Reviewed by: Ken James
|Featuring:||Brad Davis, Randy Quaid, John Hurt, Bo Hopkins, Irene Miracle, Paul L. Smith|
|Producer:||Alan Marshall, David Puttnam|
“Midnight Express” is the true story of Billy Hayes (played by Brad Davis), an American tourist visiting predominately Muslim Turkey who makes the nasty mistake of trying to smuggle several kilos of hashish out of the country. Billy is immediately caught and quickly given a jail sentence of four years. At this point I had little compassion on the man… justice was at work. But then the Turkish courts decide to make an example of Billy and prolong his stay to thirty years just weeks before his original sentence was to be completed. Now I started to feel some compassion toward him, despite his many mistakes of heaping insult upon injury toward the Turkish authorities.
Billy is powerless. His father (Mike Kellin) and Turkish lawyer vow to get him out, but to no avail. And so we are treated to the reality of life in a dirty Turkish prison where rape, beatings, inedible food, and other despicable factors are the norm. He does make some expat friends, though… Jimmy (Randy Quaid), an emotional American; Erich (Norbert Weisser), a homosexual Scandinavian; and Max (John Hurt), a constantly-stoned Englishman. The three of them spend a lot of time together, but circumstances eventually lead to a particularly violent scene where Billy wildly attacks a hated fellow prisoner, managing to rip his face apart with his teeth.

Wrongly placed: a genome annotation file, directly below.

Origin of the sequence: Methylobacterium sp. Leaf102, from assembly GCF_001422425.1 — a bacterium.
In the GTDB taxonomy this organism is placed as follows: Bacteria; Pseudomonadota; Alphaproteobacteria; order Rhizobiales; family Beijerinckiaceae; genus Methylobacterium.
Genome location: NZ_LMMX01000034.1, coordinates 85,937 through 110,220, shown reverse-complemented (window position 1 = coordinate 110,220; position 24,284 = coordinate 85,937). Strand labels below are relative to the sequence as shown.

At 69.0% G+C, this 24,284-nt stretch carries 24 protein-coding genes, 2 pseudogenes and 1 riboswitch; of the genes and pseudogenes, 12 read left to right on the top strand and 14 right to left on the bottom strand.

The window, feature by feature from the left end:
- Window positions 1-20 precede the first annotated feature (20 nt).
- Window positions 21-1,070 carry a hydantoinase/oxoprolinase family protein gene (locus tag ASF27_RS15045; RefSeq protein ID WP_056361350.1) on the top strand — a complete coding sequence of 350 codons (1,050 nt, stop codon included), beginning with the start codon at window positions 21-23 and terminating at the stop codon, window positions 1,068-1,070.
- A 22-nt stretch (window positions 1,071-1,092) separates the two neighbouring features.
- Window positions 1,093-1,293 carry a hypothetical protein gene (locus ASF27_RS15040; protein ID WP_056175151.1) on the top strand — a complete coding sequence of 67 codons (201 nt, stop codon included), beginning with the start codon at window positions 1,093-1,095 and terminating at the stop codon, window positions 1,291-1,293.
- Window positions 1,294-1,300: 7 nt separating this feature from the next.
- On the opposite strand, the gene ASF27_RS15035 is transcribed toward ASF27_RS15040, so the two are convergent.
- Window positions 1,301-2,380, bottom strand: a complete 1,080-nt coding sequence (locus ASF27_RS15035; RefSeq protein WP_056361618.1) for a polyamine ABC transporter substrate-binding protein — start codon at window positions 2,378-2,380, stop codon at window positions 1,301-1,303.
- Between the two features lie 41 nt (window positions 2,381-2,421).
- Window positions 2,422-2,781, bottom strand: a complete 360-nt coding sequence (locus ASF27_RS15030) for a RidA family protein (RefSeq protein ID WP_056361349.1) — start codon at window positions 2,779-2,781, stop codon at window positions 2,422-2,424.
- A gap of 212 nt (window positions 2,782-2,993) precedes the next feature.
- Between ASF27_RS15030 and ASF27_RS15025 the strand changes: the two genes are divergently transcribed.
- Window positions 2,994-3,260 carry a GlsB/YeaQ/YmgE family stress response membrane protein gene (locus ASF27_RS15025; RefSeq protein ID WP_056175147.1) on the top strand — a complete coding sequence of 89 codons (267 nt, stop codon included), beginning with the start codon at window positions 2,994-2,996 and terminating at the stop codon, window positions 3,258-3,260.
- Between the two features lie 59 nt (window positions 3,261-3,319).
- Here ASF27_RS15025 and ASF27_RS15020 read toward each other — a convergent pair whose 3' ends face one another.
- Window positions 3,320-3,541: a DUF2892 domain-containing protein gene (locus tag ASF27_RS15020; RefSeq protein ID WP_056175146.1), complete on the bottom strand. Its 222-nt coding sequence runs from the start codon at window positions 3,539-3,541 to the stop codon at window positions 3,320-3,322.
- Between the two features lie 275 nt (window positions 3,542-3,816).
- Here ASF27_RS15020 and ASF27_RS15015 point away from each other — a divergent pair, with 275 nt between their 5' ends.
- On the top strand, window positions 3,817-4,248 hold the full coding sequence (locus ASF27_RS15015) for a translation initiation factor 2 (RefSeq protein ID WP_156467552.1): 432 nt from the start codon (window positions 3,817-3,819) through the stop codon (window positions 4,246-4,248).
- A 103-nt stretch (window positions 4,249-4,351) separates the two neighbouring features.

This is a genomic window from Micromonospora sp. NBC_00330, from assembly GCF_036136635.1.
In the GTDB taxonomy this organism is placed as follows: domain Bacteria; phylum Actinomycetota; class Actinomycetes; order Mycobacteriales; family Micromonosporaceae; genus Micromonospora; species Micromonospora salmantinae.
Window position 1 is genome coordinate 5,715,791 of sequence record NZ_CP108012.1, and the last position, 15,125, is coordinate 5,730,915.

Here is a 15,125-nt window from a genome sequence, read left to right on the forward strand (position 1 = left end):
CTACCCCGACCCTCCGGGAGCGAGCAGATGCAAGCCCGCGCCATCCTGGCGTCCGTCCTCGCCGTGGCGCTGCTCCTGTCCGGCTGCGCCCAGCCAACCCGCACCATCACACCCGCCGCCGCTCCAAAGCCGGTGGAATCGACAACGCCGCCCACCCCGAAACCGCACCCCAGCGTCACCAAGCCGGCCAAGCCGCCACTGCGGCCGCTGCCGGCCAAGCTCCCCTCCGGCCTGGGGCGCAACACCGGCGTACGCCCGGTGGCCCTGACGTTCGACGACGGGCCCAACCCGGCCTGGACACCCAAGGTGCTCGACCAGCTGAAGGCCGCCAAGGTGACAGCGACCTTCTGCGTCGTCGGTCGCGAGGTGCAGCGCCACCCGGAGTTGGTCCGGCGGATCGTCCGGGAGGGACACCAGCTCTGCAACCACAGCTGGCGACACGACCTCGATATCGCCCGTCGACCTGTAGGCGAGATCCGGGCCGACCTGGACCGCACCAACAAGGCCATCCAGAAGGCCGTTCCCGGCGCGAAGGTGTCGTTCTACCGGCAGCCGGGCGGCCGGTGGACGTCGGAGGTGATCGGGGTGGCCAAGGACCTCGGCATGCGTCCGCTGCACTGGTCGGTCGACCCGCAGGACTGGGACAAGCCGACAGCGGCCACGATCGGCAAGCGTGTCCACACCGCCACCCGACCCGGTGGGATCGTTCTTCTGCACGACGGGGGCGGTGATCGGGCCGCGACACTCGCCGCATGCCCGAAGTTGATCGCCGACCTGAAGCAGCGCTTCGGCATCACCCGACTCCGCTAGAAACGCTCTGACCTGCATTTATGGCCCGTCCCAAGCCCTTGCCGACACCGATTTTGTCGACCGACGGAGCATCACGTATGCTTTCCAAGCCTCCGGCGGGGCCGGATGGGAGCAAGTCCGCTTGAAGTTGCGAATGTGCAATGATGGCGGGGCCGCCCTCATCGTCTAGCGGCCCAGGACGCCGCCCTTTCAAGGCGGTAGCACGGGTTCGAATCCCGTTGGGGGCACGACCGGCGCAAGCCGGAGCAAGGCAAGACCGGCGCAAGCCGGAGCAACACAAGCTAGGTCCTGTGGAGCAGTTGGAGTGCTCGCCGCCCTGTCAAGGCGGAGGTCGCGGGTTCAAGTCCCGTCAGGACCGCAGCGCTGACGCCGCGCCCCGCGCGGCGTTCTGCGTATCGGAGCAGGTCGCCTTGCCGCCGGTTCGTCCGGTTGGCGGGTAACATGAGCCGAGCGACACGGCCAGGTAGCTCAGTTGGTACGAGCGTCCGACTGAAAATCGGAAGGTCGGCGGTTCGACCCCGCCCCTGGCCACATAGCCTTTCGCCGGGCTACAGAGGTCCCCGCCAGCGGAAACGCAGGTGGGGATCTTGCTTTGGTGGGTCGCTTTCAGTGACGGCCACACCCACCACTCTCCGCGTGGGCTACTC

One particularly offensive scene, though perhaps truthful, involves a visit from Billy’s girlfriend (Irene Miracle). They are separated by glass, but the now-insane Billy convinces his girlfriend to bear her chest so that he can masturbate. Nudity occurs in this scene (though it is the only scene involving a woman). Full male nudity also occurs in a prison-related environment. Several brutal fights, including torture, occur throughout. Language is offensive (profanity and swearing). In another scene, Billy and his gentle Scandinavian male friend appear in the shower together. They kiss, and it is obvious that Erich wants it to go further. Billy quietly turns down his sexual advances.
While the screenplay by Oliver Stone was given an Academy Award, and “Midnight Express” was a hit, I personally would not recommend it. For films of a similar nature, but far less offensive, I would recommend “Not Without My Daughter” or “Brokedown Palace.”